Jokinen discovers power of positive thinking

IAN BUSBY, QMI Agency

, Last Updated: 9:00 PM ET

In coming back to Calgary this summer, Olli Jokinen decided to make a change.

He was determined to be a positive person, no matter what happened.

The 2009-10 NHL season took a toll on the veteran Finnish centre, and he didn’t want to relive it.

So now, no matter what happens, it seems the Calgary Flames forward is quick to add a joke or a smile.

On Friday, when TSN’s hard-working reporter Jermain Franklin asked him about rumours he might have been headed to the pressbox as a healthy scratch, Jokinen made a crack.

“I heard they are going to put you on TSN2,” Jokinen said to Franklin.

“That’s the only rumour I heard over the last two weeks.”

Even when trying to answer the question seriously, Jokinen couldn’t help but laugh.

With the help of a sports psychologist in Florida he calls every game day, the 32-year-old is keeping an upbeat, light-hearted attitude.

He decided this summer he would be that guy.

“All summer, I was working trying to enjoy life,” Jokinen said. “You can’t get frustrated. You can’t get upset or you put unnecessary pressure on yourself. It’s not helpful to do that.”

Some might look at Jokinen’s numbers — five goals in 29 games — and say he’s having just as bad a season as last year, when he had 11 tallies in 59 games before being traded to the New York Rangers.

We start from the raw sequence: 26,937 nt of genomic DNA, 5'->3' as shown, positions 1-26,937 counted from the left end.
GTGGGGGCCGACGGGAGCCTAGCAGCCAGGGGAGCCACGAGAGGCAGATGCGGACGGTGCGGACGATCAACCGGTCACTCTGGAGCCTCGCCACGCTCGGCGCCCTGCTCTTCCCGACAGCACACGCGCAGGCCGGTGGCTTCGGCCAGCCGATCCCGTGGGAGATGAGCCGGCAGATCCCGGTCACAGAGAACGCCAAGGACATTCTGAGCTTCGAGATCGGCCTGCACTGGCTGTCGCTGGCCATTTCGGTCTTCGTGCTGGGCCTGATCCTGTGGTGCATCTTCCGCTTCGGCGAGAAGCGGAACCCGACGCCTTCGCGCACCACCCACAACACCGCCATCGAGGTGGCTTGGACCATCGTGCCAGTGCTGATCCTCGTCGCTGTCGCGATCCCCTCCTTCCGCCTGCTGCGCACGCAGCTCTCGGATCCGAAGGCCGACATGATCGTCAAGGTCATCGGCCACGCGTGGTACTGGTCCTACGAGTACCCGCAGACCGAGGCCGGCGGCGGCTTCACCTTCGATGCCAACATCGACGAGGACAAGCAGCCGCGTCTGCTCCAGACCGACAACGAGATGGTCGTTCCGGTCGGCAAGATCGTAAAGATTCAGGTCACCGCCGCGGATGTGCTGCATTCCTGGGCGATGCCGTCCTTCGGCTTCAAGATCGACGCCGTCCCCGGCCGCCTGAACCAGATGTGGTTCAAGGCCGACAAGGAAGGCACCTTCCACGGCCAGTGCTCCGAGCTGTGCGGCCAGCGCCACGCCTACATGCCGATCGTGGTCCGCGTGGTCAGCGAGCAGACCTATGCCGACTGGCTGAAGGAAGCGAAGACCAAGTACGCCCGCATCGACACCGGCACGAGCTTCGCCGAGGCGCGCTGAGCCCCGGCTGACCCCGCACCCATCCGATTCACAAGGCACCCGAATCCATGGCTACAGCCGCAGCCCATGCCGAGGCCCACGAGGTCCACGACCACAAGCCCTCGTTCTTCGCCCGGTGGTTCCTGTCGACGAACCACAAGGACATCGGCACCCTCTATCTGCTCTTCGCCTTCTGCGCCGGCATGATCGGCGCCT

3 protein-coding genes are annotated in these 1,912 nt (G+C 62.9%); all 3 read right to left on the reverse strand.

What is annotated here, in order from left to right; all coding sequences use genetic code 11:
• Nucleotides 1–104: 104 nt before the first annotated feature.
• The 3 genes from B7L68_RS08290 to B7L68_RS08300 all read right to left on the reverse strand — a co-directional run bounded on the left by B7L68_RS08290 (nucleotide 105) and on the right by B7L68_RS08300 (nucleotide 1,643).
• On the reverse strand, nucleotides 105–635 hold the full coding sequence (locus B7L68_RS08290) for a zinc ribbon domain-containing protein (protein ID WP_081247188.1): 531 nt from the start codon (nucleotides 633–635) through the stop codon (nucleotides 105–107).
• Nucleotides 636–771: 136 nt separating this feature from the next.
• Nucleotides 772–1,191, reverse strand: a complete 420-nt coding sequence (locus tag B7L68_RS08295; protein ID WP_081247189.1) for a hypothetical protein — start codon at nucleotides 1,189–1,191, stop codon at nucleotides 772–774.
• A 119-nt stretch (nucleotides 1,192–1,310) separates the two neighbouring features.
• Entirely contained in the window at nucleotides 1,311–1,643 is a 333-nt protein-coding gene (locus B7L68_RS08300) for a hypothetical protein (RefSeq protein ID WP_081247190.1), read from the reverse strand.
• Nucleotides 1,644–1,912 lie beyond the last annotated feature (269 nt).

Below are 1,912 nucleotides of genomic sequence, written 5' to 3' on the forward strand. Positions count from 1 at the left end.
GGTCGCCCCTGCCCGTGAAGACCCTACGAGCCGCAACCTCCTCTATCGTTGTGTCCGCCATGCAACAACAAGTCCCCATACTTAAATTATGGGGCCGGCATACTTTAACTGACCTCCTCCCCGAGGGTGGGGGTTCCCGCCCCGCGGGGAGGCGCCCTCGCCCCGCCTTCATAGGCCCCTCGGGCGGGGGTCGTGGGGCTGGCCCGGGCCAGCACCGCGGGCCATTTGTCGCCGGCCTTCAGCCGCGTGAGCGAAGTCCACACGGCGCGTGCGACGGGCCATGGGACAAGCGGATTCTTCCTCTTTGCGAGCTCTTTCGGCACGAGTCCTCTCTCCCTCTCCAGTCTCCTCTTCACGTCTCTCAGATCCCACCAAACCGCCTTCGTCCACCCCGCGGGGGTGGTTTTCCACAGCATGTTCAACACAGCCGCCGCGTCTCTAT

But no matter the numbers, Jokinen is having a better time because he’s not letting the pressure get to him.

“All year, it’s been fun,” Jokinen said. “This should never feel like a job.

“Once you start feeling like it’s a job, it can be frustrating,” Jokinen continued. “You have to enjoy every time you come here. That way, if you stay positive, you can bring good energy.

“You need to stay positive no matter what happens, and you need to have fun, too. At the same time, it’s a work ethic. You need to try and improve every day.”

Something over the past week has clicked, whether Jokinen wants to admit it or not.

Maybe it was the talk about him getting scratched, just as Matt Stajan and now Curtis Glencross have been.

He said the only criticism about his game he ever listens to comes from his own coaching staff, and there was a message sent about a week ago.

Since then, he’s had three goals and two helpers in four games.

“Olli is a player that we needed to be better,” said Flames assistant coach Dave Lowry. “It was made crystal clear to Olli that he needed to be better.

“He’s responded,” Lowry continued. “He’s gone out and played hard. He’s contributed offensively, and he’s doing everything we needed to do to win hockey games.

“When Olli’s stopping and starting, he’s a very good player. When he’s out there circling, and when he gets lazy in his habits, he’s not quite as effective.

“Sometimes he needs a reminder that once he’s starting and stopping, it changes the way he plays and changes his mindset.”

When he scored just two goals in the first 25 games, it was clear Jokinen wasn’t playing up to expectations.

But the 14-year NHL veteran doesn’t mind if people presume he’s still the four-time 30-goal scorer they’ve seen in the past.

“For me, it’s great that I’m in that category,” Jokinen said.

“I would rather be in that category than people expecting me to score five goals a year.”

ian.busby@sunmedia.ca

twitter.com/ianbusby57


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